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Who should pay Council Tax?

Unoccupied property

Occupied property

Council Tax is a charge on all households and pays for local services.

Unoccupied property

Class C Discount
If a property is empty and unfurnished, the owner can apply for a Class C discount. This is a 75% reduction for the first three months that a property is empty. If the property remains empty after three months, no further discount will apply and the owner becomes responsible for the full charge. If the property remains empty after 2 years then it will be subject to an Empty Council Tax Premium of 50%. This means the owner of the property will be liable for 150% charge whilst it remains empty and unfurnished.

 

Class D Discount
An empty property which requires, or is undergoing major repairs to make it livable, or is being structurally altered, may qualify for 25% discount for the first 12 months that the property is empty. After the 12 months has expired there will be no further discount and the owner will be responsible for the full charge.

Second home discount
There is no discount for second homes.

However, if you live away from your home as a condition of your employment (e.g. armed forces personnel being posted away from home, either here or abroad) then you may qualify for 50% discount.

Occupied property

How can I tell who has to pay?
There is only one Council Tax bill for each home. To work out who pays for your home, look at the list below. When you reach the first description that applies to someone in your home, they are responsible for the bill.

  • resident freeholder (for owner-occupied property, this will be the owner)
  • resident leaseholder
  • resident with a statutory or secure tenancy
  • resident licensee
  • resident, or
  • the owner.

A resident is a person of 18 years or over who lives in the home as their only or main home.

What if there is more than on liable person?
People who are joint owners or joint tenants are both liable for the one Council Tax bill for that property.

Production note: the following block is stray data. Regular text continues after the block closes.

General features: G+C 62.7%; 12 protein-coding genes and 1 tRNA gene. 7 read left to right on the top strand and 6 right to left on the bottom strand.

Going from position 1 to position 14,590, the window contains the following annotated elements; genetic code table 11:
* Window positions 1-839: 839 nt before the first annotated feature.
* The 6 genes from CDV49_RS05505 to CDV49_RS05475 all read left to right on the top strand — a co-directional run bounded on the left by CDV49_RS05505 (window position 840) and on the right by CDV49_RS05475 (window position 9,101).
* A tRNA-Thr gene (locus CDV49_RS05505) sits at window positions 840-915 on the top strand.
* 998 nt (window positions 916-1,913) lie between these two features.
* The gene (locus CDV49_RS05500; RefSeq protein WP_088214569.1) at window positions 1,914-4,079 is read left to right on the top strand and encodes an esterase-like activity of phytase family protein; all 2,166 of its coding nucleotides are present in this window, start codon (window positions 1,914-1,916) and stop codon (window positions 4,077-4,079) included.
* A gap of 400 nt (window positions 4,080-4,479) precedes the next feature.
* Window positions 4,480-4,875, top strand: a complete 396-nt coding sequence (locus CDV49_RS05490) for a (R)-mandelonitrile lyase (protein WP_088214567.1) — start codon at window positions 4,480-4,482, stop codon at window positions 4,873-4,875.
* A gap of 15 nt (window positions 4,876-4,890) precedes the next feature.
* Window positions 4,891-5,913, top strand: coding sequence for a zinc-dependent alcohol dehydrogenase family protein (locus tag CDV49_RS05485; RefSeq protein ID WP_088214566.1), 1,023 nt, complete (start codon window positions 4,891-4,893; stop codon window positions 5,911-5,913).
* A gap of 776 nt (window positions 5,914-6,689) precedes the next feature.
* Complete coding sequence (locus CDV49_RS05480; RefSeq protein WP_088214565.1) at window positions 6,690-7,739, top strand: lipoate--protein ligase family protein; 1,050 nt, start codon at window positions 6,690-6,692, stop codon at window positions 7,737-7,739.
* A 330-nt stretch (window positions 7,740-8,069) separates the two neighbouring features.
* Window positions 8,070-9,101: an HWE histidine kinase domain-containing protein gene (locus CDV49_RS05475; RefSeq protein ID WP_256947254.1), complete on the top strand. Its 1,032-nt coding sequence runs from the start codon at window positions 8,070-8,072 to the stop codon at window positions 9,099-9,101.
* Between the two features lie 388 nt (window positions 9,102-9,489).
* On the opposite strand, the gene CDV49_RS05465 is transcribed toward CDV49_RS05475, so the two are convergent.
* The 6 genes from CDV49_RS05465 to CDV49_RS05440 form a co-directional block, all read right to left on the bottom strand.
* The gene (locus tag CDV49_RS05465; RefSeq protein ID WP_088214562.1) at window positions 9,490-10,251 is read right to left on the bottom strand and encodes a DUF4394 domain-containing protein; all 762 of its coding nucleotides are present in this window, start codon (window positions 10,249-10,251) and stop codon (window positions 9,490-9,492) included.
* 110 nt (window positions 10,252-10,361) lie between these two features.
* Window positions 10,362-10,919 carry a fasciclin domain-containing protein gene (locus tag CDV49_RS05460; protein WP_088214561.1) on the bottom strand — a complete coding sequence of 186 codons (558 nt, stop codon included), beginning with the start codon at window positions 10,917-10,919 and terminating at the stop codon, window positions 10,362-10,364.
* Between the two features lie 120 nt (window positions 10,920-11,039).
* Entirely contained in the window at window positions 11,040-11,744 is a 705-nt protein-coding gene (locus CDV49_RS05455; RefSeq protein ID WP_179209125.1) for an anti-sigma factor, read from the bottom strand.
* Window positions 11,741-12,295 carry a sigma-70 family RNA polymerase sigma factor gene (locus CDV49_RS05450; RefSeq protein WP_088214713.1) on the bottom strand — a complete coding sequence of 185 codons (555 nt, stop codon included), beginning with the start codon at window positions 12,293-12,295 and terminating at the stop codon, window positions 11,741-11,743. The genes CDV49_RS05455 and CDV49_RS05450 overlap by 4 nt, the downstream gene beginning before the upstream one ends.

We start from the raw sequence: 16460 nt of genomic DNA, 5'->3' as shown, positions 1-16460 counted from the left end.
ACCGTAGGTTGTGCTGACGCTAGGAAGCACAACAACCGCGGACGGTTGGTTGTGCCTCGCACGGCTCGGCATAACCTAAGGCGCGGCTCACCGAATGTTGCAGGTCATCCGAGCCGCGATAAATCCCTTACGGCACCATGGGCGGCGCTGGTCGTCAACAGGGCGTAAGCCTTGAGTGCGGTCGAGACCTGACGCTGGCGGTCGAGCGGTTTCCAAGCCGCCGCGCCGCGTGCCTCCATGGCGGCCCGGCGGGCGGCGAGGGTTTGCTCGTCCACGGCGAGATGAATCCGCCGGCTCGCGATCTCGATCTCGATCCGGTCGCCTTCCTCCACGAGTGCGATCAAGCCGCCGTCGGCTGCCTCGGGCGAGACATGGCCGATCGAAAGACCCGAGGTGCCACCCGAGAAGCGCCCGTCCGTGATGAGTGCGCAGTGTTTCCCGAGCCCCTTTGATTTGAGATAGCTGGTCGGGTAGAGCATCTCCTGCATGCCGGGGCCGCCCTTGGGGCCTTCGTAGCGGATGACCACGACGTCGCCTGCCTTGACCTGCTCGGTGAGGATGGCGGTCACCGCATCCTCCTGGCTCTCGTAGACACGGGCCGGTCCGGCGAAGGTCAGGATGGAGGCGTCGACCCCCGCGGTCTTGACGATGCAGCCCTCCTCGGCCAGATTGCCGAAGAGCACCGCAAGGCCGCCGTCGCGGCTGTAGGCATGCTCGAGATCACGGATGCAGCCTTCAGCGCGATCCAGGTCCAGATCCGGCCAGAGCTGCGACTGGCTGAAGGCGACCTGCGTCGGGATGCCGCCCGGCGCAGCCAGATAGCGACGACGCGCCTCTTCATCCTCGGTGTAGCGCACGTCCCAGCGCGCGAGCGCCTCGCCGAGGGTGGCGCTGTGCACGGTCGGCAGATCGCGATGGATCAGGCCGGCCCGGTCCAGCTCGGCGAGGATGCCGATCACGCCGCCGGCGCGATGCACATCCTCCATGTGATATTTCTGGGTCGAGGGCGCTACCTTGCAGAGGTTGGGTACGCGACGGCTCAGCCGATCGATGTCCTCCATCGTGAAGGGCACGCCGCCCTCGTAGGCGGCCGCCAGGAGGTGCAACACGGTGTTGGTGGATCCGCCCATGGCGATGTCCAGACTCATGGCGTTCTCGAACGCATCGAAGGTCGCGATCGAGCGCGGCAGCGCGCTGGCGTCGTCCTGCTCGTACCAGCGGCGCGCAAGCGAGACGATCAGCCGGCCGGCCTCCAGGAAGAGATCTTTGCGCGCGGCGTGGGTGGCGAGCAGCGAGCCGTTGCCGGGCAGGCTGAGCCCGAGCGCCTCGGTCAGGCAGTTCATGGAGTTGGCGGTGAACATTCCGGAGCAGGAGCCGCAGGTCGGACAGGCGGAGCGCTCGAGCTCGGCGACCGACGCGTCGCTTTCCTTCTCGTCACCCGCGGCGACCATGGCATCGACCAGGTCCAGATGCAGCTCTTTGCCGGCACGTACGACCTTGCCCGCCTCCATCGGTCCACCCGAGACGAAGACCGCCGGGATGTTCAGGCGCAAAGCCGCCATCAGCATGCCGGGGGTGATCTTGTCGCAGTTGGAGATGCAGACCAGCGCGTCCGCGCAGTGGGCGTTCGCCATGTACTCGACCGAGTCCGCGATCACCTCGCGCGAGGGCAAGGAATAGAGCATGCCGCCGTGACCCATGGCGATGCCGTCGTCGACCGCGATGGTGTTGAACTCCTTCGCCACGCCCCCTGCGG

The husband or wife of the Council Tax payer is also jointly responsible for paying the bill. This also applies to an unmarried couple living together.

Special rules apply where one of the liable people is severely mentally impaired.

Are the residents always liable?
In certain cases the owner, not the residents, has to pay the Council Tax. These cases are:

  • Properties occupied by more than one household, where the households share facilities, such as cooking or washing.
  • Residential care homes, nursing homes (such as hospices), mental nursing homes or certain types of hostel providing a high level of care.
  • Religious communities such as Monasteries or Convents.
  • Properties which are not the owner's main home, but are the main home of a person or people who the owner employs in domestic service.
  • Vicarage and other houses where a minister of religion lives and works.
  • Properties occupied by Asylum Seekers.

If you live in one of these homes where the owner is liable, you do not have to pay the Council Tax. If your landlord is the liable person they may ask you to pay something towards the bill. This depends on the terms of your agreement with them.



Page last updated: 22 June 2015

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